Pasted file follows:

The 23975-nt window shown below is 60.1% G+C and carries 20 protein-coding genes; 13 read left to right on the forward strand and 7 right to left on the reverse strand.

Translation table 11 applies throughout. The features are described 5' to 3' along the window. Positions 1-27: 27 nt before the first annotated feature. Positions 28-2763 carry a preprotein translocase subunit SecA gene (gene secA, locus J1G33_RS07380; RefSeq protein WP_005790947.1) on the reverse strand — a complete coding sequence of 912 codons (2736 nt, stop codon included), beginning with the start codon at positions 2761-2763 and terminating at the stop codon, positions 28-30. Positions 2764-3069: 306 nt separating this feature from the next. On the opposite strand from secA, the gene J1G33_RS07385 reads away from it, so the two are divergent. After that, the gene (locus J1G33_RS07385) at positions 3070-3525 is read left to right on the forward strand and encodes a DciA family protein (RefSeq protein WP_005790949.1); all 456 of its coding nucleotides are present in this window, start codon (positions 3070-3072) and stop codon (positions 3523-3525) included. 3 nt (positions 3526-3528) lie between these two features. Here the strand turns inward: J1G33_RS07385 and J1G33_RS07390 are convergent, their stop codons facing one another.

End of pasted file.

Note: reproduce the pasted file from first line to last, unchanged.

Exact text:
The 23975-nt window shown below is 60.1% G+C and carries 20 protein-coding genes; 13 read left to right on the forward strand and 7 right to left on the reverse strand.

Translation table 11 applies throughout. The features are described 5' to 3' along the window. Positions 1-27: 27 nt before the first annotated feature. Positions 28-2763 carry a preprotein translocase subunit SecA gene (gene secA, locus J1G33_RS07380; RefSeq protein WP_005790947.1) on the reverse strand — a complete coding sequence of 912 codons (2736 nt, stop codon included), beginning with the start codon at positions 2761-2763 and terminating at the stop codon, positions 28-30. Positions 2764-3069: 306 nt separating this feature from the next. On the opposite strand from secA, the gene J1G33_RS07385 reads away from it, so the two are divergent. After that, the gene (locus J1G33_RS07385) at positions 3070-3525 is read left to right on the forward strand and encodes a DciA family protein (RefSeq protein WP_005790949.1); all 456 of its coding nucleotides are present in this window, start codon (positions 3070-3072) and stop codon (positions 3523-3525) included. 3 nt (positions 3526-3528) lie between these two features. Here the strand turns inward: J1G33_RS07385 and J1G33_RS07390 are convergent, their stop codons facing one another.